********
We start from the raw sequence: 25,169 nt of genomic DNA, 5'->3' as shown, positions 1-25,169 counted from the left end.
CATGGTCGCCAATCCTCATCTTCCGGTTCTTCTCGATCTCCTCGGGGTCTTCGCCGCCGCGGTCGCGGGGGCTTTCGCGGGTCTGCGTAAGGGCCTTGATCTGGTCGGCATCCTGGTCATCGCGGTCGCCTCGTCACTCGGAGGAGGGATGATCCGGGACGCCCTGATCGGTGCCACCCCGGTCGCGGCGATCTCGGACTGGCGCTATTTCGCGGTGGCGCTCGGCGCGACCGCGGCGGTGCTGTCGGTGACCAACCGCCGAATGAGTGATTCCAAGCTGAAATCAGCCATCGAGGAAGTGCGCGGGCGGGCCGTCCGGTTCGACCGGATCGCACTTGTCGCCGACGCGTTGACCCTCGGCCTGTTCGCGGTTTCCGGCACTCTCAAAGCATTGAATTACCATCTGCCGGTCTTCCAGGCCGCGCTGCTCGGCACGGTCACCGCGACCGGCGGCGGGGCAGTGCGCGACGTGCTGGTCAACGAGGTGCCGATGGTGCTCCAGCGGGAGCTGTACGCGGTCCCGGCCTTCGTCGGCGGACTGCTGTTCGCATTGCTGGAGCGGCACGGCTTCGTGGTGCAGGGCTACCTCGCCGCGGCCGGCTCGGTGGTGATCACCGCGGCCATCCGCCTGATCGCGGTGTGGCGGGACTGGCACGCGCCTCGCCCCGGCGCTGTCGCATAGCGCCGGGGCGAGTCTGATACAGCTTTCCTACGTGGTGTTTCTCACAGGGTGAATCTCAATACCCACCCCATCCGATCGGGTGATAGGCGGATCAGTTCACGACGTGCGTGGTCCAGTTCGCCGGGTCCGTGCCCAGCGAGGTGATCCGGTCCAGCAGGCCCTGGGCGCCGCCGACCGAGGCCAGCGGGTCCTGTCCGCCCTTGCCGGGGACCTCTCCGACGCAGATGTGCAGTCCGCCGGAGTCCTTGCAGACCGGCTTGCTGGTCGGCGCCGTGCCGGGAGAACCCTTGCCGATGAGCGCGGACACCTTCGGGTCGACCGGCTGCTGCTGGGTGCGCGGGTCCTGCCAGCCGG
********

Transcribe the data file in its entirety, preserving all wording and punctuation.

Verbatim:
We start from the raw sequence: 25,169 nt of genomic DNA, 5'->3' as shown, positions 1-25,169 counted from the left end.
CATGGTCGCCAATCCTCATCTTCCGGTTCTTCTCGATCTCCTCGGGGTCTTCGCCGCCGCGGTCGCGGGGGCTTTCGCGGGTCTGCGTAAGGGCCTTGATCTGGTCGGCATCCTGGTCATCGCGGTCGCCTCGTCACTCGGAGGAGGGATGATCCGGGACGCCCTGATCGGTGCCACCCCGGTCGCGGCGATCTCGGACTGGCGCTATTTCGCGGTGGCGCTCGGCGCGACCGCGGCGGTGCTGTCGGTGACCAACCGCCGAATGAGTGATTCCAAGCTGAAATCAGCCATCGAGGAAGTGCGCGGGCGGGCCGTCCGGTTCGACCGGATCGCACTTGTCGCCGACGCGTTGACCCTCGGCCTGTTCGCGGTTTCCGGCACTCTCAAAGCATTGAATTACCATCTGCCGGTCTTCCAGGCCGCGCTGCTCGGCACGGTCACCGCGACCGGCGGCGGGGCAGTGCGCGACGTGCTGGTCAACGAGGTGCCGATGGTGCTCCAGCGGGAGCTGTACGCGGTCCCGGCCTTCGTCGGCGGACTGCTGTTCGCATTGCTGGAGCGGCACGGCTTCGTGGTGCAGGGCTACCTCGCCGCGGCCGGCTCGGTGGTGATCACCGCGGCCATCCGCCTGATCGCGGTGTGGCGGGACTGGCACGCGCCTCGCCCCGGCGCTGTCGCATAGCGCCGGGGCGAGTCTGATACAGCTTTCCTACGTGGTGTTTCTCACAGGGTGAATCTCAATACCCACCCCATCCGATCGGGTGATAGGCGGATCAGTTCACGACGTGCGTGGTCCAGTTCGCCGGGTCCGTGCCCAGCGAGGTGATCCGGTCCAGCAGGCCCTGGGCGCCGCCGACCGAGGCCAGCGGGTCCTGTCCGCCCTTGCCGGGGACCTCTCCGACGCAGATGTGCAGTCCGCCGGAGTCCTTGCAGACCGGCTTGCTGGTCGGCGCCGTGCCGGGAGAACCCTTGCCGATGAGCGCGGACACCTTCGGGTCGACCGGCTGCTGCTGGGTGCGCGGGTCCTGCCAGCCGG